Today the Sierra Club and lovers of clean air nationwide reached a major milestone for public health. Sierra Club's Beyond Coal campaign joined with allies to mark the 100th coal plant retirement announced since January 2010.
The Crawford coal plant in Chicago became the 100th coal plant to set plans to retire. This Midwest Gen-owned plant is one of nine coal-fired plants from Chicago to Pennsylvania that announced plans to retire today. You can learn more about the Chicago plants in my column from earlier today, and about the seven GenOn plants being retired in this press release.
City by city, town by town, communities are standing up and saying no to coal, and saying yes to clean energy. This milestone demonstrates that a shift is well underway across the country, and we will not power our future with the energy sources of the 19th century. The Beyond Coal campaign's goal is to retire one third of America's polluting coal plants by the year 2020 and replacing that power with clean energy like wind, solar, and energy efficiency.
Now we must ensure that the transition from coal to clean energy happens in a way that protects workers and communities. We've seen it happen before -- from the Pacific Northwest to the Tennessee Valley -- and today we call on GenOn and Midwest Gen to ensure jobs for the workers now at these plants.
Today's announcement is a tremendous victory for public health. Pollution from coal-fired power plants contributes to a host of health problems, including respiratory illnesses and asthma attacks, heart disease and cancer. Coal mining is also being linked to serious health effects, like increased rates of cancer and birth defects near mountaintop removal mines in Appalachia. Retirement of these 100 plants is estimated to prevent more than 2,042 premature deaths, 3,299 heart attacks and 33,053 asthma attacks, according to the Clean Air Task Force.
In addition to securing retirement dates for 100 coal plants nationwide, the Beyond Coal campaign has prevented 166 proposed new coal plants from being built, since 2002. The campaign estimates that these preventions and closures have led to 50,000 megawatts of new clean energy projects across the country.
The Beyond Coal campaign had very humble beginnings back in 2002, when a handful of volunteers and a lone staff person decided to stand in the way of a tsunami of new coal plants proposed by the Bush administration. Ten years later, we are a movement and a powerhouse that is changing the way America produces energy, and slashing the pollution that threatens our health, our homes, and our climate.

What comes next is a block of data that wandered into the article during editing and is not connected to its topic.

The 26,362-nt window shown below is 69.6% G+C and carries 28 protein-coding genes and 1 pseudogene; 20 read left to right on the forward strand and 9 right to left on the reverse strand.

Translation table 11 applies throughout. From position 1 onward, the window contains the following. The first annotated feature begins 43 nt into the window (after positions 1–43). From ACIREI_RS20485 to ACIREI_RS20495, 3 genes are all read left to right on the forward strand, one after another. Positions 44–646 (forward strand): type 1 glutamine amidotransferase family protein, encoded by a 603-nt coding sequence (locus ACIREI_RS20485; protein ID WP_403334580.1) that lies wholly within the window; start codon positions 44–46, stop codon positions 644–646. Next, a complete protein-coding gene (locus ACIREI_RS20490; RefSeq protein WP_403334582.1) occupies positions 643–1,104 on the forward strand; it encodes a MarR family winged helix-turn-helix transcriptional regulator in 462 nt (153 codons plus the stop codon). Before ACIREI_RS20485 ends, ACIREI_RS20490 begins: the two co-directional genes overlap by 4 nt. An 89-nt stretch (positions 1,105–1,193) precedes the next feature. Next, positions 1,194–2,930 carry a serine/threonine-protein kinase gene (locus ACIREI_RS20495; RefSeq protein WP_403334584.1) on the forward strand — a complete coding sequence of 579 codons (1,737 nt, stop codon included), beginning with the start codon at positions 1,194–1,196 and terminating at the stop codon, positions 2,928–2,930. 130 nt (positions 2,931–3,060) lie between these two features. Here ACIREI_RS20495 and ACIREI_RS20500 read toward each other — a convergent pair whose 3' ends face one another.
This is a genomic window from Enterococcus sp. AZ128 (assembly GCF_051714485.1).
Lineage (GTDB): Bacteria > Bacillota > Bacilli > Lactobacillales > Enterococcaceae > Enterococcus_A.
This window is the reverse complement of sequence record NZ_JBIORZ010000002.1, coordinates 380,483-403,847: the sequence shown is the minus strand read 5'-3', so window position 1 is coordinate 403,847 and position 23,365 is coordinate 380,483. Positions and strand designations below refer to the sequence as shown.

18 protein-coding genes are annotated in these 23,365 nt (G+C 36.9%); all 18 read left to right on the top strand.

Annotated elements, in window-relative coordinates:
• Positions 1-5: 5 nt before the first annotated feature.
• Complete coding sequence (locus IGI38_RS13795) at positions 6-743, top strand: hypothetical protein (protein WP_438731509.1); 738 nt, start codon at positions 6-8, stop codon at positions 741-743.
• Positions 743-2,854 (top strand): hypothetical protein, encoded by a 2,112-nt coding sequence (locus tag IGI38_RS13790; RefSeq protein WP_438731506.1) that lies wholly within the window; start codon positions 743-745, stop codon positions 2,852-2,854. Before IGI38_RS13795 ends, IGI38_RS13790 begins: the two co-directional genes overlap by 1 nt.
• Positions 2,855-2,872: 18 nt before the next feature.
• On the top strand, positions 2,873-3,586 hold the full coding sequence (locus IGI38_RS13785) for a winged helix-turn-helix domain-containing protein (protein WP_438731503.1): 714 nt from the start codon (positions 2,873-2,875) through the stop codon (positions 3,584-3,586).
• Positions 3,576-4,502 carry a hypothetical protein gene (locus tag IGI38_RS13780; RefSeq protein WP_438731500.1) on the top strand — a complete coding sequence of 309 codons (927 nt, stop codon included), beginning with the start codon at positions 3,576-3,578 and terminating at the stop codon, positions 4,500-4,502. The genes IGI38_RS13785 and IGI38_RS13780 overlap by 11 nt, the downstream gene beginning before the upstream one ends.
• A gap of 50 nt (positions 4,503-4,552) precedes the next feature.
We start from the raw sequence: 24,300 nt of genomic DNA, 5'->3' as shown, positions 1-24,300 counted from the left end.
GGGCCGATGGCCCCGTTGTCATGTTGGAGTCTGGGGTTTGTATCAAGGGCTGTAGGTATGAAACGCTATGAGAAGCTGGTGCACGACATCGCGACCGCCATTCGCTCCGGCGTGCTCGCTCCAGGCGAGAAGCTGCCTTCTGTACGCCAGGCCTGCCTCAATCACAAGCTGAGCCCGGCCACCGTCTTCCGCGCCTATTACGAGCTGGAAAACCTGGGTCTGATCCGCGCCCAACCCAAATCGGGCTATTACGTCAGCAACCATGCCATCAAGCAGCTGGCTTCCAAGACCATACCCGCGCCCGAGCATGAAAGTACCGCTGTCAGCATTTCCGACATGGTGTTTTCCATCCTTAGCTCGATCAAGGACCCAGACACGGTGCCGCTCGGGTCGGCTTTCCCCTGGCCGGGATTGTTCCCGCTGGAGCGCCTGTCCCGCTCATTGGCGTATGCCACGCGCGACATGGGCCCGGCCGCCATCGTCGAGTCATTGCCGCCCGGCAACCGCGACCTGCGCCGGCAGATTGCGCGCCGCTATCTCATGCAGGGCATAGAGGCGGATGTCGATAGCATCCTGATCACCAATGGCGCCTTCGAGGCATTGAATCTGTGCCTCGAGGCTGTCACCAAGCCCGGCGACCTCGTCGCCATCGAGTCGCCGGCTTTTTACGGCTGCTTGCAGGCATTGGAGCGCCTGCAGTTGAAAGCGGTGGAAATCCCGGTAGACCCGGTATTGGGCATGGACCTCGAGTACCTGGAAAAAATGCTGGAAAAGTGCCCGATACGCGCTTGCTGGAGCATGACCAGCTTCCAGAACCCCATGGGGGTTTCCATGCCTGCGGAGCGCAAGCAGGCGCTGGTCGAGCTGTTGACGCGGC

I am constantly amazed and energized by the volunteers, allies, and organizers who are part of our Beyond Coal effort. Just look at some of what has been accomplished to date:
- Proposals for 166 new coal-fired power plants have been abandoned, opening market space for clean energy.
- We have secured retirement dates for 106 existing plants since January 2010, meaning nearly 20 percent of the nation's current coal plants are now slated for retirement.
- New mountaintop removal mining permits have slowed to a trickle.
- Nineteen colleges and universities have won fights to phase out coal plants on their campuses, thanks in large part to the Sierra Student Coalition.
- Hundreds of thousands of people mobilized in support of strong clean air and water protections, including submitting a record number of comments -- almost 800,000 -- in support of new national mercury standards.
- We won the biggest clean air agreement in the history of the Southeast when the Tennessee Valley Authority announced it would retire 18 dirty, outdated coal units.
Working with local people in neighborhoods across the country and dozens of allied organizations, Sierra Club organizers have been fighting Big Coal's efforts to push through the dozens and dozens of new plants since the early 2000s. Together, they achieved one victory after another. Now, by retiring existing coal plants, we are saving lives, saving mountains, and saving the planet -- all while clearing a path for clean energy.
Take a moment to celebrate this milestone for public health and the environment today. Then it's time to get back to work building a clean energy economy that will create jobs and protect our health.
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